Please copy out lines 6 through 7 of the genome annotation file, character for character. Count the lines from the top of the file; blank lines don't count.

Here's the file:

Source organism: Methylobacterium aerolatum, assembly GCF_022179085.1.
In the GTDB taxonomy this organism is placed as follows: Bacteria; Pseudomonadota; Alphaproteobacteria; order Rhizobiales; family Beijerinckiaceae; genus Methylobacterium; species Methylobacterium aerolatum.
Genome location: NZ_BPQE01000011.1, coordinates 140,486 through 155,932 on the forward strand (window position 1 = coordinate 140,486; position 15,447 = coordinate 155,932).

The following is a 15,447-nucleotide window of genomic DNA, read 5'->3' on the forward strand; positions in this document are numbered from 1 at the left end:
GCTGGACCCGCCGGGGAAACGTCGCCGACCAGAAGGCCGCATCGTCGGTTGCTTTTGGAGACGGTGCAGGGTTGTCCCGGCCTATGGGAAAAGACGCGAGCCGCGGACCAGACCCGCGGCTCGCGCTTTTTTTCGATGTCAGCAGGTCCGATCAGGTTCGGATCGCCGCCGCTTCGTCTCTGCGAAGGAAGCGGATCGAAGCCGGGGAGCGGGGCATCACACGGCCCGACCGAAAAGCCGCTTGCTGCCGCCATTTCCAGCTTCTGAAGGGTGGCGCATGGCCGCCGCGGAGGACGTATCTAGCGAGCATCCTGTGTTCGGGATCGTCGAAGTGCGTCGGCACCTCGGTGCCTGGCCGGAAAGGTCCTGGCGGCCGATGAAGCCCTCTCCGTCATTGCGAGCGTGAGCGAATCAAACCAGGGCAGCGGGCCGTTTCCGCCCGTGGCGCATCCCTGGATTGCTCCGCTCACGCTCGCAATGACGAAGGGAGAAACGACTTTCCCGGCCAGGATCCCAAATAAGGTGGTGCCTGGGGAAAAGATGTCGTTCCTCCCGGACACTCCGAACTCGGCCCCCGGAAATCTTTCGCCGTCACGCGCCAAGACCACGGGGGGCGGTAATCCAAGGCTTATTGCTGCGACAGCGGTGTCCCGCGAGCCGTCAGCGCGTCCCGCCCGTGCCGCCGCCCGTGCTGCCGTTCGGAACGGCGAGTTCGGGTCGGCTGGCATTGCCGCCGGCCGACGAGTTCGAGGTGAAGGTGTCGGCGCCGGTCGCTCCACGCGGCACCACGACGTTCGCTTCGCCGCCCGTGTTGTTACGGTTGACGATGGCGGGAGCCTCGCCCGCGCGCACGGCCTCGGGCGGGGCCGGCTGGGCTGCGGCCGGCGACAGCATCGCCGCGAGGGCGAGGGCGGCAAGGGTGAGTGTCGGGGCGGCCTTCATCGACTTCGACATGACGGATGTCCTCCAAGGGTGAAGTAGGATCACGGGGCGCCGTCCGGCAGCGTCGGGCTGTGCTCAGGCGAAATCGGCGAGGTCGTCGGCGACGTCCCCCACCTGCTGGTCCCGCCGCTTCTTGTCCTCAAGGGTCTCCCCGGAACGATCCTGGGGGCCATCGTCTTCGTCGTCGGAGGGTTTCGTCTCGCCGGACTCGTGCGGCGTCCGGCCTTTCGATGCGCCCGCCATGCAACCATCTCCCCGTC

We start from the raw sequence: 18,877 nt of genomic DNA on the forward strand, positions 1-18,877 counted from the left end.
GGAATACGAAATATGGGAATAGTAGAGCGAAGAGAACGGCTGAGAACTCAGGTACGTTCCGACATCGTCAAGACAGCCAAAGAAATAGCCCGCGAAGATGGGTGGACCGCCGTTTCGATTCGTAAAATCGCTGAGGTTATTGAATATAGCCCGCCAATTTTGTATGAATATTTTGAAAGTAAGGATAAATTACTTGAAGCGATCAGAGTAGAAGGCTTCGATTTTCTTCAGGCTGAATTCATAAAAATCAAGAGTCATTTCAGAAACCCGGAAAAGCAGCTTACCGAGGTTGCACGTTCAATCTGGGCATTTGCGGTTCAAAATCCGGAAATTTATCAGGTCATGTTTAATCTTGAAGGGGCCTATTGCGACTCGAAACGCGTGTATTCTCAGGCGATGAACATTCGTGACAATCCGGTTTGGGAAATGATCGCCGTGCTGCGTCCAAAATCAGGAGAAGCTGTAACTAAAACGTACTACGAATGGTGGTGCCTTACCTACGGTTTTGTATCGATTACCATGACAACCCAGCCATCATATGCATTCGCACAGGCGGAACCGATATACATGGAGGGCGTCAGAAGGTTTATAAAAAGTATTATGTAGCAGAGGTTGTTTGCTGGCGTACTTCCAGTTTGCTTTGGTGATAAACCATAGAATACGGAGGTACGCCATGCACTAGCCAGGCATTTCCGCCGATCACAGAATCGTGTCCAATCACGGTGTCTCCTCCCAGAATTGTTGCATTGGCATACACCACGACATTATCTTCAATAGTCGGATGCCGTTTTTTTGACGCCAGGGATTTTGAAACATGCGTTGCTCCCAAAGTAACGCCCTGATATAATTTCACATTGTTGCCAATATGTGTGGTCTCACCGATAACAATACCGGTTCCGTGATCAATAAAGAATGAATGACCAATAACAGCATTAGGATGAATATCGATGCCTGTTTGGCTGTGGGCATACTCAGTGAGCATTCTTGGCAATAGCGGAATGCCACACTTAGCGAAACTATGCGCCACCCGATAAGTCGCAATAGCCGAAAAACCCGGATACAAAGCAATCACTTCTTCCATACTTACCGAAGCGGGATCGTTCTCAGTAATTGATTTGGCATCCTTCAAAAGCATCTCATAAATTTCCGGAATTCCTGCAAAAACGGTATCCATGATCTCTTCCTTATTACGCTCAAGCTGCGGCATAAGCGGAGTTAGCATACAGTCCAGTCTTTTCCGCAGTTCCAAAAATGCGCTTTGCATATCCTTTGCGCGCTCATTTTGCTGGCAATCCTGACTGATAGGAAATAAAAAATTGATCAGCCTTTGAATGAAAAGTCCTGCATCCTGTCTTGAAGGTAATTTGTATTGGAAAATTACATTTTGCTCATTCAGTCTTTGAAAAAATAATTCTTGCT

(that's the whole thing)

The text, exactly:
We start from the raw sequence: 18,877 nt of genomic DNA on the forward strand, positions 1-18,877 counted from the left end.
GGAATACGAAATATGGGAATAGTAGAGCGAAGAGAACGGCTGAGAACTCAGGTACGTTCCGACATCGTCAAGACAGCCAAAGAAATAGCCCGCGAAGATGGGTGGACCGCCGTTTCGATTCGTAAAATCGCTGAGGTTATTGAATATAGCCCGCCAATTTTGTATGAATATTTTGAAAGTAAGGATAAATTACTTGAAGCGATCAGAGTAGAAGGCTTCGATTTTCTTCAGGCTGAATTCATAAAAATCAAGAGTCATTTCAGAAACCCGGAAAAGCAGCTTACCGAGGTTGCACGTTCAATCTGGGCATTTGCGGTTCAAAATCCGGAAATTTATCAGGTCATGTTTAATCTTGAAGGGGCCTATTGCGACTCGAAACGCGTGTATTCTCAGGCGATGAACATTCGTGACAATCCGGTTTGGGAAATGATCGCCGTGCTGCGTCCAAAATCAGGAGAAGCTGTAACTAAAACGTACTACGAATGGTGGTGCCTTACCTACGGTTTTGTATCGATTACCATGACAACCCAGCCATCATATGCATTCGCACAGGCGGAACCGATATACATGGAGGGCGTCAGAAGGTTTATAAAAAGTATTATGTAGCAGAGGTTGTTTGCTGGCGTACTTCCAGTTTGCTTTGGTGATAAACCATAGAATACGGAGGTACGCCATGCACTAGCCAGGCATTTCCGCCGATCACAGAATCGTGTCCAATCACGGTGTCTCCTCCCAGAATTGTTGCATTGGCATACACCACGACATTATCTTCAATAGTCGGATGCCGTTTTTTTGACGCCAGGGATTTTGAAACATGCGTTGCTCCCAAAGTAACGCCCTGATATAATTTCACATTGTTGCCAATATGTGTGGTCTCACCGATAACAATACCGGTTCCGTGATCAATAAAGAATGAATGACCAATAACAGCATTAGGATGAATATCGATGCCTGTTTGGCTGTGGGCATACTCAGTGAGCATTCTTGGCAATAGCGGAATGCCACACTTAGCGAAACTATGCGCCACCCGATAAGTCGCAATAGCCGAAAAACCCGGATACAAAGCAATCACTTCTTCCATACTTACCGAAGCGGGATCGTTCTCAGTAATTGATTTGGCATCCTTCAAAAGCATCTCATAAATTTCCGGAATTCCTGCAAAAACGGTATCCATGATCTCTTCCTTATTACGCTCAAGCTGCGGCATAAGCGGAGTTAGCATACAGTCCAGTCTTTTCCGCAGTTCCAAAAATGCGCTTTGCATATCCTTTGCGCGCTCATTTTGCTGGCAATCCTGACTGATAGGAAATAAAAAATTGATCAGCCTTTGAATGAAAAGTCCTGCATCCTGTCTTGAAGGTAATTTGTATTGGAAAATTACATTTTGCTCATTCAGTCTTTGAAAAAATAATTCTTGCT